Originally posted by john1701
                  true but i did that and had some power problems, ran ground straight to the battery and all my power problems went away.
                  you must have grounded to a bad spot then
                  Signature: [==||========] 20% complete

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                  • #10
                    Originally posted by Nic
                    you must have grounded to a bad spot then
                    He may not have scrapped all of the paint off. But yes it is generally a better idea to have a negative wire also, because it helps keep the risk of ground loop down if you are positive you're actually grounding to the batterys negative terminal and not going through bad weld spots, etc, causing a change of resistance!
                    CarPC install is starting to come along again...

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                    • #11
                      Originally posted by Nic
                      you must have grounded to a bad spot then
                      probably
                      The MC of Florida Car PC Meets
                      CAR:2001 Ford Crown Victoria
                      PC: Acer EEE 900HA with Win7 with CF 2.0.
                      Memory:1G
                      Drives:160gig
                      WI-FI:Cingular
                      GPS:IG2k9
                      Screen:Xenarc 700TSV
                      The Florida Meets Thread

                      Comment


                      • #12
                        Originally posted by Grayscale
                        He may not have scrapped all of the paint off. But yes it is generally a better idea to have a negative wire also, because it helps keep the risk of ground loop down if you are positive you're actually grounding to the batterys negative terminal and not going through bad weld spots, etc, causing a change of resistance!
                        The only problem with this theory is that the ground has no potential i.e. zero volts, and is very easy to induce noise into ground wires. For boats, it is suggested that you ground everything to the same point so that you are not boiling electrons off into the water (usually from a brass prob that will slowly "eat" itself away), but in cars it is highly suggested that you ground everything as short as you can (usually something less than 18") if you can ground things to the same point while keeping under 18" that is great also.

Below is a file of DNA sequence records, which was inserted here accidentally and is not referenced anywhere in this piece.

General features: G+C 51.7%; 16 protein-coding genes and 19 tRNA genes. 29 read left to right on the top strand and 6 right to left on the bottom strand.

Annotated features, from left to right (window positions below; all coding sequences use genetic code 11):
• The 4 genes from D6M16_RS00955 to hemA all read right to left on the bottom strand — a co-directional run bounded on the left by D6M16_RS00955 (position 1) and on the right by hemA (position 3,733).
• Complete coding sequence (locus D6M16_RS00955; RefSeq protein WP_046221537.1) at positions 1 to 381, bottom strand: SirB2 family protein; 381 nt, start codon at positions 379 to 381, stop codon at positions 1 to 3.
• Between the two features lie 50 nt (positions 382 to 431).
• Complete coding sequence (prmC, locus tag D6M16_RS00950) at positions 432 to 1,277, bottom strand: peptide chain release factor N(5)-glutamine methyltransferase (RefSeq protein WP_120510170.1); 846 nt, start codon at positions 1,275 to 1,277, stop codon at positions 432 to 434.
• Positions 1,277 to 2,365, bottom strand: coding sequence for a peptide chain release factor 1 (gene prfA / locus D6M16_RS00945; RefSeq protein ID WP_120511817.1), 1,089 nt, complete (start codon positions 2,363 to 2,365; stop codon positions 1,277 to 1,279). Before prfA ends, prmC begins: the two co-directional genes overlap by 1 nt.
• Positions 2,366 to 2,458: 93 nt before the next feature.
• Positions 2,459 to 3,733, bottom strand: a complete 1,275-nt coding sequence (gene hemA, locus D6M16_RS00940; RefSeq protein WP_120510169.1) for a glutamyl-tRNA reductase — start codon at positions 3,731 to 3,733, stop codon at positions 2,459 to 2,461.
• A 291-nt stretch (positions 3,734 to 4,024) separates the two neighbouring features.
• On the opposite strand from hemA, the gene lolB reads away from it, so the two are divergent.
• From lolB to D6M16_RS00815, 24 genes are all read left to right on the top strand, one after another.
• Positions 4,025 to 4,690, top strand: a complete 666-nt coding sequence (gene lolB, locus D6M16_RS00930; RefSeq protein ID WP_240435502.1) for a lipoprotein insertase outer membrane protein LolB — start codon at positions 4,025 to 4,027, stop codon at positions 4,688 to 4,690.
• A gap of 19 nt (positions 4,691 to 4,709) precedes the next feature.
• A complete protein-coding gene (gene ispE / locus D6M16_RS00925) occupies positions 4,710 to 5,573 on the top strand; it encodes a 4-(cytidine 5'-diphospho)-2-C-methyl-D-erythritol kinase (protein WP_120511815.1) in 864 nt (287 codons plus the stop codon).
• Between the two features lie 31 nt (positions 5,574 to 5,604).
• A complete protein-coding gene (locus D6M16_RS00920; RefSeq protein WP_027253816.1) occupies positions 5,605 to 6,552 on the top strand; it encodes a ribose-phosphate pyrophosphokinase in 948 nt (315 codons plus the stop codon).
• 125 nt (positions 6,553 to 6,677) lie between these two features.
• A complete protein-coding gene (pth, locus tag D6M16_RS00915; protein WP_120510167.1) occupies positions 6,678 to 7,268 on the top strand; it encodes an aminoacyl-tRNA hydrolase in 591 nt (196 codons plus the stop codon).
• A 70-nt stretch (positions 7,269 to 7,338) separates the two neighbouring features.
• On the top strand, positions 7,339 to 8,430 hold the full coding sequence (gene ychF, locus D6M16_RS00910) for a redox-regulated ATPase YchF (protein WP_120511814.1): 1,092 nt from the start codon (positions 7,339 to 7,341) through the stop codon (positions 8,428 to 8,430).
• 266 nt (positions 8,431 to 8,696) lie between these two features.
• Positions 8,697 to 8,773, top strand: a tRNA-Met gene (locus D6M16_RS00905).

The trick to good grounding in a car is to have a heavy wire connecting the (-) of the battery to the frame of the car. Most vehicles seem to use an 8 ga wire for this stock. If you're going to do a lot of add on equipment, I suggest increasing this. Personally, I have 3 batteries in my car. One in the stock location, two in the trunk. There is 2 ga wire grounding the stock battery to the frame/body, and 4 ga wire connecting the positives of all three batteries, and another set of 2 ga connecting the rear negatives and to chassis/body there. I've never had a ground issue, not in car audio or car-puter.

                        BACK ON TOPIC:
                        It really is probably easiest/best to run your own wires. The car-puter is going to draw a considerable ammount of current that you probably don't want to pass through the stock fuse block. There most likely isn't a fuse there that is big enough to do it's job AND run the car-puter. Upping the size of the fuse always seems like a good fix, until your first electrical fire. So my suggestion is to run your own power and ground wire (power from the battery ground to frame/body 18" or less) and you should be able to use a stock ACC line (maybe even a RMT or ANT output of your radio depending on your situation and wants).
                        2006 Chevy Colorado: VIA M10000 EDEN, 1 GB RAM, 80 GB 2.5" Seagate HDD, USB Slim Slot DVD/RW, Holux GPS, MobileVU 10.4" LCD (touch not working yet), VOOMPC Case (blue), 70W DC-DC supply.

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                        • #13
                          well i ripped out my previous cable and put it straight through to the battery with much ******* around and cursing however. Opus has shipped, thank you mp3car.com, should be here soon, yay.